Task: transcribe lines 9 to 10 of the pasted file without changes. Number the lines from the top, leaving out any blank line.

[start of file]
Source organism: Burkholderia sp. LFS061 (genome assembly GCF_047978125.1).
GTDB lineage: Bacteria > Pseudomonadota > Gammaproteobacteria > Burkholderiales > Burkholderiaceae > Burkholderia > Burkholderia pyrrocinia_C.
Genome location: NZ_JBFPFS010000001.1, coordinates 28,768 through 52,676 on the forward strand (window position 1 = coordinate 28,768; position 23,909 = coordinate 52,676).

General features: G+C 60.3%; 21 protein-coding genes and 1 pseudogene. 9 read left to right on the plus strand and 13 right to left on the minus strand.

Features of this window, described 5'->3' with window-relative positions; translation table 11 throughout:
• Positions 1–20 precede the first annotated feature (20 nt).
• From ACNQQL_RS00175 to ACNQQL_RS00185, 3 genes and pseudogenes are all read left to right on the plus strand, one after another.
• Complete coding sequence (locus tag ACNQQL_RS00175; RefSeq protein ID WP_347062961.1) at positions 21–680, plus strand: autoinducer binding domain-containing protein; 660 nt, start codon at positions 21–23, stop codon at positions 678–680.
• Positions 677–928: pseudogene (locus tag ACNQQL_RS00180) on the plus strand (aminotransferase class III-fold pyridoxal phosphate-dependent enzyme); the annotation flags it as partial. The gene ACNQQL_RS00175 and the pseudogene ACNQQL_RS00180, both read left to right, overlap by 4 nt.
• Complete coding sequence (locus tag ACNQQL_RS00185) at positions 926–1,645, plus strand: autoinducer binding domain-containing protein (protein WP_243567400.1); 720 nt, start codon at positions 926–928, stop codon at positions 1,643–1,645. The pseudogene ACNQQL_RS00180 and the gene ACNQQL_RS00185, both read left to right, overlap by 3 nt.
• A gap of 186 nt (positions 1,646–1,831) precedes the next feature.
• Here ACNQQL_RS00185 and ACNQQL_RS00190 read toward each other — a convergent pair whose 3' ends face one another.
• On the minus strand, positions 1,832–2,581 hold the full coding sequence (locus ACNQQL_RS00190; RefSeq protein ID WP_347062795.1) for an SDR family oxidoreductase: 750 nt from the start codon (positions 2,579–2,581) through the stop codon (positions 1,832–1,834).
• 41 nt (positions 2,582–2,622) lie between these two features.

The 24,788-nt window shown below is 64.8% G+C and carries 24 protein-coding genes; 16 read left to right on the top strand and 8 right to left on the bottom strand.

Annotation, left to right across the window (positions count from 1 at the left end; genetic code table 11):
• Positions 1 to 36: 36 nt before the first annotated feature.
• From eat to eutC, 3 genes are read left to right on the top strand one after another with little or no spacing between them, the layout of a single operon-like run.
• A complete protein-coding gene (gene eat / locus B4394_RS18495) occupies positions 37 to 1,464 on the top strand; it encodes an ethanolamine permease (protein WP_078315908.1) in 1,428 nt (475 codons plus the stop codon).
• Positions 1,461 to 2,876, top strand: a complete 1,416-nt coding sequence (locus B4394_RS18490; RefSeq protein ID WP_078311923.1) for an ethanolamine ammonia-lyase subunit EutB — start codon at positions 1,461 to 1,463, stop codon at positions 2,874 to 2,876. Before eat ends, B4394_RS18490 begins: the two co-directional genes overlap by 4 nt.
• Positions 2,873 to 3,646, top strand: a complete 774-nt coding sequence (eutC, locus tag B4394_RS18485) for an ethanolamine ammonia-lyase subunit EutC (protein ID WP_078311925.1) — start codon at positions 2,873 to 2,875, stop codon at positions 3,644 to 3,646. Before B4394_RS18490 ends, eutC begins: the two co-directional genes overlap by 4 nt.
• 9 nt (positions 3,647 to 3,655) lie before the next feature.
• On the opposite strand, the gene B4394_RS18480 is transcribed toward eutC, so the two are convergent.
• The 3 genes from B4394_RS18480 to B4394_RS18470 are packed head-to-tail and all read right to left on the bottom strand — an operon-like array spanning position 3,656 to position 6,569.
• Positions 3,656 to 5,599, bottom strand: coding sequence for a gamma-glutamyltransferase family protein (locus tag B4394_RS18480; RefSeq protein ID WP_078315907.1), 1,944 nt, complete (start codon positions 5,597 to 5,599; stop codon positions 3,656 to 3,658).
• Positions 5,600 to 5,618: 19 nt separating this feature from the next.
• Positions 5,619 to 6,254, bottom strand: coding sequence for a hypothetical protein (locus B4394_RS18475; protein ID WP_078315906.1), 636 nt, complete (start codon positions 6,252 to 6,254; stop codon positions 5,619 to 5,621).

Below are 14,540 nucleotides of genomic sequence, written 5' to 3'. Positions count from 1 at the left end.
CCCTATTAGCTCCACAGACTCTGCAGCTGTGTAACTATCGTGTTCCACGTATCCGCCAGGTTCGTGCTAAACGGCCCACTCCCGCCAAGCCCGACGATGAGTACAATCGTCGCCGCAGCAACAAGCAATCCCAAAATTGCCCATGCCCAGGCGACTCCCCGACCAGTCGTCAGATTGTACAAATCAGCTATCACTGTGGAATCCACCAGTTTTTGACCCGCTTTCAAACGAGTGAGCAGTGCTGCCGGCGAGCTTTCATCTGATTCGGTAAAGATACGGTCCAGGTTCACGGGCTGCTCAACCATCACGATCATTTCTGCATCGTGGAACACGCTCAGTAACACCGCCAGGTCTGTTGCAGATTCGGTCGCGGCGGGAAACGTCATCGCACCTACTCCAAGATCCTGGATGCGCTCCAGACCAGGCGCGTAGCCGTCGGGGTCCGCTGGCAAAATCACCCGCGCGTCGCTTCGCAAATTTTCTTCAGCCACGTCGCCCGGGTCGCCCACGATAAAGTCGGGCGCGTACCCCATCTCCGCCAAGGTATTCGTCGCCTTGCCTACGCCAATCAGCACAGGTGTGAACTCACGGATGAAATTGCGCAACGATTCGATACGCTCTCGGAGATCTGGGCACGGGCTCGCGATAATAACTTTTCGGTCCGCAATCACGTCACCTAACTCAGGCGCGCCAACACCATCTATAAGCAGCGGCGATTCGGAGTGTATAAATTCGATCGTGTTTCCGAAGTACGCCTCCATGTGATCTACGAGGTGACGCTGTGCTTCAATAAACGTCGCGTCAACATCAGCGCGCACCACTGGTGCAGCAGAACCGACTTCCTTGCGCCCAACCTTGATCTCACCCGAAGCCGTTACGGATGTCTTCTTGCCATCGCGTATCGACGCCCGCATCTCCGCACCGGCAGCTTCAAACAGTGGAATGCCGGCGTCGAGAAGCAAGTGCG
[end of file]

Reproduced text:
• Positions 677–928: pseudogene (locus tag ACNQQL_RS00180) on the plus strand (aminotransferase class III-fold pyridoxal phosphate-dependent enzyme); the annotation flags it as partial. The gene ACNQQL_RS00175 and the pseudogene ACNQQL_RS00180, both read left to right, overlap by 4 nt.
• Complete coding sequence (locus tag ACNQQL_RS00185) at positions 926–1,645, plus strand: autoinducer binding domain-containing protein (protein WP_243567400.1); 720 nt, start codon at positions 926–928, stop codon at positions 1,643–1,645. The pseudogene ACNQQL_RS00180 and the gene ACNQQL_RS00185, both read left to right, overlap by 3 nt.